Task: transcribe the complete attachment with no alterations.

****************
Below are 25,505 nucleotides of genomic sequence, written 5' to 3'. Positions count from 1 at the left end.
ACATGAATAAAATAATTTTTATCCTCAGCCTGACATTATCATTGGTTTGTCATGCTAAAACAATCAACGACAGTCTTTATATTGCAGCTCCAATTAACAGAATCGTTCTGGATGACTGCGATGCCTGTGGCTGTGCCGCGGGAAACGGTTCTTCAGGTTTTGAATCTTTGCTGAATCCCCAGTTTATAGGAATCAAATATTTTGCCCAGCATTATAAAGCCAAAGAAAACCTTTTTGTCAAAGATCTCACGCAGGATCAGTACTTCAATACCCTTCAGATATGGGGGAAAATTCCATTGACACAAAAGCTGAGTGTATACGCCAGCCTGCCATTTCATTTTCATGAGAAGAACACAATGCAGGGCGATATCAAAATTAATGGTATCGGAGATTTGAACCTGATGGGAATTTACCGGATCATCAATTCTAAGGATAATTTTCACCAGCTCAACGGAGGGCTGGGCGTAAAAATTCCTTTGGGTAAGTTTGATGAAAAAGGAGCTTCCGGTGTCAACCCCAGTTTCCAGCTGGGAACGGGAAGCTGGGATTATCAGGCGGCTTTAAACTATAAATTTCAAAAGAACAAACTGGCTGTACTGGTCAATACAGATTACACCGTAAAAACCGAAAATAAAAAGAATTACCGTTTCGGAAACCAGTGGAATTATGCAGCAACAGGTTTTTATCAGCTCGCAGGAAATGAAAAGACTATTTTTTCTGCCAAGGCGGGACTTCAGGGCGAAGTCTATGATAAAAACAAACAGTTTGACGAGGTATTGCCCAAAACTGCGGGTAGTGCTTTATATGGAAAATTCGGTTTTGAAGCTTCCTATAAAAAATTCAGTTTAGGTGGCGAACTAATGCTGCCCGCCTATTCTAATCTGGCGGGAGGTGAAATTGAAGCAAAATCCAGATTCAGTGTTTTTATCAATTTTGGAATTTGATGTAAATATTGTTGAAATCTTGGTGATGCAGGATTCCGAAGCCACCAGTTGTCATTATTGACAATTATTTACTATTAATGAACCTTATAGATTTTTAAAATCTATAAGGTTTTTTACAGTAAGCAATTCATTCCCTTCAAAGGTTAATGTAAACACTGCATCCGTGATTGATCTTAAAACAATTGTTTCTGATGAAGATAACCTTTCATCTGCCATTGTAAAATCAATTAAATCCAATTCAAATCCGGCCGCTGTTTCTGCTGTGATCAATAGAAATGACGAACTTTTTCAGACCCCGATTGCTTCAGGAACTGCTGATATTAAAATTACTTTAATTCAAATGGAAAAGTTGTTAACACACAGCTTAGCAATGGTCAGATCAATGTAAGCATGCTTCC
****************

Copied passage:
Below are 25,505 nucleotides of genomic sequence, written 5' to 3'. Positions count from 1 at the left end.
ACATGAATAAAATAATTTTTATCCTCAGCCTGACATTATCATTGGTTTGTCATGCTAAAACAATCAACGACAGTCTTTATATTGCAGCTCCAATTAACAGAATCGTTCTGGATGACTGCGATGCCTGTGGCTGTGCCGCGGGAAACGGTTCTTCAGGTTTTGAATCTTTGCTGAATCCCCAGTTTATAGGAATCAAATATTTTGCCCAGCATTATAAAGCCAAAGAAAACCTTTTTGTCAAAGATCTCACGCAGGATCAGTACTTCAATACCCTTCAGATATGGGGGAAAATTCCATTGACACAAAAGCTGAGTGTATACGCCAGCCTGCCATTTCATTTTCATGAGAAGAACACAATGCAGGGCGATATCAAAATTAATGGTATCGGAGATTTGAACCTGATGGGAATTTACCGGATCATCAATTCTAAGGATAATTTTCACCAGCTCAACGGAGGGCTGGGCGTAAAAATTCCTTTGGGTAAGTTTGATGAAAAAGGAGCTTCCGGTGTCAACCCCAGTTTCCAGCTGGGAACGGGAAGCTGGGATTATCAGGCGGCTTTAAACTATAAATTTCAAAAGAACAAACTGGCTGTACTGGTCAATACAGATTACACCGTAAAAACCGAAAATAAAAAGAATTACCGTTTCGGAAACCAGTGGAATTATGCAGCAACAGGTTTTTATCAGCTCGCAGGAAATGAAAAGACTATTTTTTCTGCCAAGGCGGGACTTCAGGGCGAAGTCTATGATAAAAACAAACAGTTTGACGAGGTATTGCCCAAAACTGCGGGTAGTGCTTTATATGGAAAATTCGGTTTTGAAGCTTCCTATAAAAAATTCAGTTTAGGTGGCGAACTAATGCTGCCCGCCTATTCTAATCTGGCGGGAGGTGAAATTGAAGCAAAATCCAGATTCAGTGTTTTTATCAATTTTGGAATTTGATGTAAATATTGTTGAAATCTTGGTGATGCAGGATTCCGAAGCCACCAGTTGTCATTATTGACAATTATTTACTATTAATGAACCTTATAGATTTTTAAAATCTATAAGGTTTTTTACAGTAAGCAATTCATTCCCTTCAAAGGTTAATGTAAACACTGCATCCGTGATTGATCTTAAAACAATTGTTTCTGATGAAGATAACCTTTCATCTGCCATTGTAAAATCAATTAAATCCAATTCAAATCCGGCCGCTGTTTCTGCTGTGATCAATAGAAATGACGAACTTTTTCAGACCCCGATTGCTTCAGGAACTGCTGATATTAAAATTACTTTAATTCAAATGGAAAAGTTGTTAACACACAGCTTAGCAATGGTCAGATCAATGTAAGCATGCTTCC